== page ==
Recognizing and Responding to Racial Stress and Trauma in Black Indigenous People of Color (BIPOC)

Recognizing and Responding to Racial Stress and Trauma in Black Indigenous People of Color (BIPOC)

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When:  Jul 30, 2021 from 3:00 PM to 4:00 PM (ET)
Recognizing and Responding to Racial Stress and Trauma in Black Indigenous People of Color (BIPOC)
with Tonya Davis, PhD, SLPC, CFMHE, NCSP

Black, Indigenous, and other People of Color (BIPOC) contend with racial stressors in their personal and professional lives, which can lead to unique challenges and negative experiences. These unique race-related stressors can be experienced directly (e.g., explicit racial discrimination) and vicariously (e.g., witnessing racial discrimination in media). This presentation will provide an overview of racial trauma, mental and physical health consequences of race-based stress and evidence-based recommendations for treatment.

- Define racial trauma and causes
- Apply new skills for discussing and responding to racial stress and trauma (RST)
- Discuss extant brain and psychological science regarding resilience
- Utilize strategies to assess (RST) and promote resilience.

About the Presenter:

Dr. Davis is a passionate scholar-practitioner who divides her time between clinical practice, training and consulting, and research. Dr. Davis earned her Bachelor’s degree from Auburn University, and her Masters of Science in Counseling Psychology from Alabama A& M University. She completed her Doctorate in School Psychology from the University of Alabama.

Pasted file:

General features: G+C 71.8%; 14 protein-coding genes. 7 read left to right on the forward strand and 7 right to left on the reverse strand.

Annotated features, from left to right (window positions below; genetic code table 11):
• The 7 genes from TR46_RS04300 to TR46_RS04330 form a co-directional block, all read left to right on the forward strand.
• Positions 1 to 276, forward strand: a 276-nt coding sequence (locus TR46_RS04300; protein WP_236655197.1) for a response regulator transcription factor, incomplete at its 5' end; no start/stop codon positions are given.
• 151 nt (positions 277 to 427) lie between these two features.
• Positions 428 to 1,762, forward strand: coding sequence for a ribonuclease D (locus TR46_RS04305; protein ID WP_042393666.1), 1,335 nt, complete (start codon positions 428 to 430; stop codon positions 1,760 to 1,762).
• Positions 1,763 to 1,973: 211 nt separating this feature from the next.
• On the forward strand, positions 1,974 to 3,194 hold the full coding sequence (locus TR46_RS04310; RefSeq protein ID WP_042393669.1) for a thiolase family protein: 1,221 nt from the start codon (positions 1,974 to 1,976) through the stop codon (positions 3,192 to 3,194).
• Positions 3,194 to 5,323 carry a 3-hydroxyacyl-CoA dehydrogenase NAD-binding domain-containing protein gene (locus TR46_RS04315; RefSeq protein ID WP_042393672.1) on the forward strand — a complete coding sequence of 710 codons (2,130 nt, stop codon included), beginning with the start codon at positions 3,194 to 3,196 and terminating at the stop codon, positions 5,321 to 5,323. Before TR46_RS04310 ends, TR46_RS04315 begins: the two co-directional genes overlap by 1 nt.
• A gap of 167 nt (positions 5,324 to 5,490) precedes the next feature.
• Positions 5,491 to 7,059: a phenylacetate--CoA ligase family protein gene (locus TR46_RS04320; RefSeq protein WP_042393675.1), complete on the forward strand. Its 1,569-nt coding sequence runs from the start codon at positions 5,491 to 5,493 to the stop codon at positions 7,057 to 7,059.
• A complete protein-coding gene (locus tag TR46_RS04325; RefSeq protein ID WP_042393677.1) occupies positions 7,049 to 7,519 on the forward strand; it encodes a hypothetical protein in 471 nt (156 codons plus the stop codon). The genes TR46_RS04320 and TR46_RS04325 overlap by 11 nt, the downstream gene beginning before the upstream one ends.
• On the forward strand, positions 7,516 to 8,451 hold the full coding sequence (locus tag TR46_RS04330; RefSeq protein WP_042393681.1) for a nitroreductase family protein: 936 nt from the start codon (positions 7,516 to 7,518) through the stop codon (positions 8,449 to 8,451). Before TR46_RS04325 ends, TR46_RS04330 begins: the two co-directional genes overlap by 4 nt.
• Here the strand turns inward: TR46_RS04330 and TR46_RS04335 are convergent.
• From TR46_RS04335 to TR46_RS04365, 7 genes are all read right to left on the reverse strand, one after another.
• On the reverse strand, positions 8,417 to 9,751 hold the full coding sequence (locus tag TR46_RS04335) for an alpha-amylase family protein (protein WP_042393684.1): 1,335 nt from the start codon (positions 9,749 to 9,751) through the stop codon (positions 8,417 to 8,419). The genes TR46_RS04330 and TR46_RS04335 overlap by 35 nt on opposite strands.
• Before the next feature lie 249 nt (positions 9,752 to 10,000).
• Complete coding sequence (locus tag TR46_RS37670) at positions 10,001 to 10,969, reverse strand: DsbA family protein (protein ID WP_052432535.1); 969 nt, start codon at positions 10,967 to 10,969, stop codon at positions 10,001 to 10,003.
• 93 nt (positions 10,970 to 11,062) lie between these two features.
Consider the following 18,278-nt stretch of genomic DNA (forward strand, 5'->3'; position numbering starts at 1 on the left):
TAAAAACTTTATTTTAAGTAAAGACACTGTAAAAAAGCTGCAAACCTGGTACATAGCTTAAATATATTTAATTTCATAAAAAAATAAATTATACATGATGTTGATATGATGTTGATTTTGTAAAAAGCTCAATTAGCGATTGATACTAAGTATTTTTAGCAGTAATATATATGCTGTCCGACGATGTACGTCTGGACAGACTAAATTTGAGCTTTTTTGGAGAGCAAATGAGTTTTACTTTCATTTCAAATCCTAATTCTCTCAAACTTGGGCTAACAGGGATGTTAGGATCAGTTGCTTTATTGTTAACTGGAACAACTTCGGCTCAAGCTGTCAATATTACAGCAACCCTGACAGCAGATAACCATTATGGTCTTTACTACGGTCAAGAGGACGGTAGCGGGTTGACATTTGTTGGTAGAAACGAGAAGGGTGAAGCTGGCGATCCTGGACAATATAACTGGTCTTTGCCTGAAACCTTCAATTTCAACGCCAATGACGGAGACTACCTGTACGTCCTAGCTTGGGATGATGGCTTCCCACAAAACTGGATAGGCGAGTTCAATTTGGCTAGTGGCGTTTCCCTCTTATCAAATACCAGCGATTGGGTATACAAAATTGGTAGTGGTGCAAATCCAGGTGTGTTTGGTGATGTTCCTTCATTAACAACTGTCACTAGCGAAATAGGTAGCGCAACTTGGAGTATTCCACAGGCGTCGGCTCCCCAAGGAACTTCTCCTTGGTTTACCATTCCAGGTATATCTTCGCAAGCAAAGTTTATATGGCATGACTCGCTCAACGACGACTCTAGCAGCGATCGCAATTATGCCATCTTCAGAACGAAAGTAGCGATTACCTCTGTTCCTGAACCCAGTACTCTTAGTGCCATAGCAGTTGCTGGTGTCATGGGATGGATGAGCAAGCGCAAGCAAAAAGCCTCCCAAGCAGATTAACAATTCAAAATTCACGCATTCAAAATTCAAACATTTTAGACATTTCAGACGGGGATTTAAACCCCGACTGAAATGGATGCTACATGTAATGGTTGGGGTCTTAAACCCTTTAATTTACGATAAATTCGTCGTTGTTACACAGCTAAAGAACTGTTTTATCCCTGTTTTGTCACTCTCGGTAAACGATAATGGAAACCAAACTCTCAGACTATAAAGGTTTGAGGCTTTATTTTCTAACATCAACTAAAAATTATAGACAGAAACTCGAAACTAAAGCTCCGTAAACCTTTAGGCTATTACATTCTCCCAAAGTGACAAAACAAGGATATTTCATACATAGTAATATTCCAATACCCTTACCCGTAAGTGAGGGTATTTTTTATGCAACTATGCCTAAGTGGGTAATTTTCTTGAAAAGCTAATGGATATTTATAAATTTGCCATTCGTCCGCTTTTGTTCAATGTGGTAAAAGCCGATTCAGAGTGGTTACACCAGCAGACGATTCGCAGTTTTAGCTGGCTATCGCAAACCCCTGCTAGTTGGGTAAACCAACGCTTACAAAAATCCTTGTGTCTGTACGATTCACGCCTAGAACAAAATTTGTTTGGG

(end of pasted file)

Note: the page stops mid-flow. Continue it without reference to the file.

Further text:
Dr. Davis has been in private practice for the past 17 years providing psychological counseling and testing services to adults and children with a wide range of emotional and behavioral difficulties. In her consulting work, she regularly offers crisis consultation, workshops, and seminars for government and commercial clients.

Dr. Davis currently serves as an Assistant Professor and Program Director of the Psychology & Counseling program at Alabama A&M University. Her research focuses on psychological /psychoeducational assessment, minority mental health, and technology-infused mental health interventions. Dr. Davis has authored several peer-reviewed journal articles and book chapters. Dr. Davis serves on the Alabama Counseling Association Board (Region 2) and is a charter member of the Association of Black Psychologists (Huntsville chapter). She also serves on the editorial board for several academic journals and is the co-writer of a national blog for Psychology Today entitled, “Cognition Café.” Her most recent research in the area of Virtual Career Mentoring for African American college students has been funded by the National Science Foundation (NSF) for nearly one million dollars.

Dr. Davis is the mother of two adult sons and enjoys traveling and watching crime movies in her spare time.

Current AMHCA Student and Emerging Professionals Members: FREE!
Current AMHCA Members in Other Categories: $10
Non-Members: $20

AMHCA will provide 1.0 CE for this webinar to all attendees who are registered and attend for 45 minutes or longer. Attendees must view the presentation using the Zoom application on their computer, tablet, or smartphone. Attendance will not be counted for those dialing in by telephone only. American Mental Health Counselors Association (AMHCA) has been approved to provide continuing education by the National Board for Certified Counselors and the Ohio Counselor, Social Worker and Marriage and Family Therapist Board. More provider information can be found here. All sales are final - webinar registrations are non-refundable.


Online Instructions: